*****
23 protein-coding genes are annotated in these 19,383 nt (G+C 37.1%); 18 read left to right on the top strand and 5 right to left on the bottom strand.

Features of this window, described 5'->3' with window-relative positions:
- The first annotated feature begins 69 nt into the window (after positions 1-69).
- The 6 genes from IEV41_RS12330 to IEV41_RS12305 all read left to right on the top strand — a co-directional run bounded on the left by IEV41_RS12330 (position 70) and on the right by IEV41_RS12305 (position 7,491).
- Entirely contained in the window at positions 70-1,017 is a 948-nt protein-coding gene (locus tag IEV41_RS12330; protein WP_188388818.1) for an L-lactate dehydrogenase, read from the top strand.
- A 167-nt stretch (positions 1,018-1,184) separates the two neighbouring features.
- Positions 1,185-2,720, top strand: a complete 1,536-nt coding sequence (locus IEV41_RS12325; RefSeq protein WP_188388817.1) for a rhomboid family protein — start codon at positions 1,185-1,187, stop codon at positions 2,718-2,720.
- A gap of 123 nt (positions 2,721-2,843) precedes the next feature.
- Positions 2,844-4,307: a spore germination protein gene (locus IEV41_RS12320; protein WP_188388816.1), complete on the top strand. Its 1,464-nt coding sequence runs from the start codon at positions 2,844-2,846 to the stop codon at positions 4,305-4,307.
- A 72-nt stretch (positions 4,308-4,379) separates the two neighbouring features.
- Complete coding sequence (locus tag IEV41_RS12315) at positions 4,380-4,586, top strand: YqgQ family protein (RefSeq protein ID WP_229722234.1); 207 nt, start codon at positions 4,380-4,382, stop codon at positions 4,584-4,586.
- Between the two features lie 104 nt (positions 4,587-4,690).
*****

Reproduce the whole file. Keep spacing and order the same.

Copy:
23 protein-coding genes are annotated in these 19,383 nt (G+C 37.1%); 18 read left to right on the top strand and 5 right to left on the bottom strand.

Features of this window, described 5'->3' with window-relative positions:
- The first annotated feature begins 69 nt into the window (after positions 1-69).
- The 6 genes from IEV41_RS12330 to IEV41_RS12305 all read left to right on the top strand — a co-directional run bounded on the left by IEV41_RS12330 (position 70) and on the right by IEV41_RS12305 (position 7,491).
- Entirely contained in the window at positions 70-1,017 is a 948-nt protein-coding gene (locus tag IEV41_RS12330; protein WP_188388818.1) for an L-lactate dehydrogenase, read from the top strand.
- A 167-nt stretch (positions 1,018-1,184) separates the two neighbouring features.
- Positions 1,185-2,720, top strand: a complete 1,536-nt coding sequence (locus IEV41_RS12325; RefSeq protein WP_188388817.1) for a rhomboid family protein — start codon at positions 1,185-1,187, stop codon at positions 2,718-2,720.
- A gap of 123 nt (positions 2,721-2,843) precedes the next feature.
- Positions 2,844-4,307: a spore germination protein gene (locus IEV41_RS12320; protein WP_188388816.1), complete on the top strand. Its 1,464-nt coding sequence runs from the start codon at positions 2,844-2,846 to the stop codon at positions 4,305-4,307.
- A 72-nt stretch (positions 4,308-4,379) separates the two neighbouring features.
- Complete coding sequence (locus tag IEV41_RS12315) at positions 4,380-4,586, top strand: YqgQ family protein (RefSeq protein ID WP_229722234.1); 207 nt, start codon at positions 4,380-4,382, stop codon at positions 4,584-4,586.
- Between the two features lie 104 nt (positions 4,587-4,690).